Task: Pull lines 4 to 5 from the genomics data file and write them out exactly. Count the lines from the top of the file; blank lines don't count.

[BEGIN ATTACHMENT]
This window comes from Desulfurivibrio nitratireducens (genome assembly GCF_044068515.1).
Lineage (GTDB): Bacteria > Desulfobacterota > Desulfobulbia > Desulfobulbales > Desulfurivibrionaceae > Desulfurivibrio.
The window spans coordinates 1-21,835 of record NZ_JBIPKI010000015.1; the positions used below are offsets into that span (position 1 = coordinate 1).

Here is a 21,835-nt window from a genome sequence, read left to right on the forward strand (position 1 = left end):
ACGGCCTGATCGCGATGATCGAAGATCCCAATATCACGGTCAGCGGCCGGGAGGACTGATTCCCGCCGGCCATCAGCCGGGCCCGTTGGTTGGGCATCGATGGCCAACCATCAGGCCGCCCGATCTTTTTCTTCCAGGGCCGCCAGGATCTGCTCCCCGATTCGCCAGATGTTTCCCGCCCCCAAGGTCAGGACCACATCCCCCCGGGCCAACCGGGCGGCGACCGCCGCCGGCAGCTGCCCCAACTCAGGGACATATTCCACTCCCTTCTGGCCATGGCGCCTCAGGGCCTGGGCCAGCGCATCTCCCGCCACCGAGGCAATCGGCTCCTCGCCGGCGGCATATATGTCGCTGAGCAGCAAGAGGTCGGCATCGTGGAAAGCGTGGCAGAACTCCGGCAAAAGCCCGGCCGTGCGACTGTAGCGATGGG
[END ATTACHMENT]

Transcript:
Here is a 21,835-nt window from a genome sequence, read left to right on the forward strand (position 1 = left end):
ACGGCCTGATCGCGATGATCGAAGATCCCAATATCACGGTCAGCGGCCGGGAGGACTGATTCCCGCCGGCCATCAGCCGGGCCCGTTGGTTGGGCATCGATGGCCAACCATCAGGCCGCCCGATCTTTTTCTTCCAGGGCCGCCAGGATCTGCTCCCCGATTCGCCAGATGTTTCCCGCCCCCAAGGTCAGGACCACATCCCCCCGGGCCAACCGGGCGGCGACCGCCGCCGGCAGCTGCCCCAACTCAGGGACATATTCCACTCCCTTCTGGCCATGGCGCCTCAGGGCCTGGGCCAGCGCATCTCCCGCCACCGAGGCAATCGGCTCCTCGCCGGCGGCATATATGTCGCTGAGCAGCAAGAGGTCGGCATCGTGGAAAGCGTGGCAGAACTCCGGCAAAAGCCCGGCCGTGCGACTGTAGCGATGGG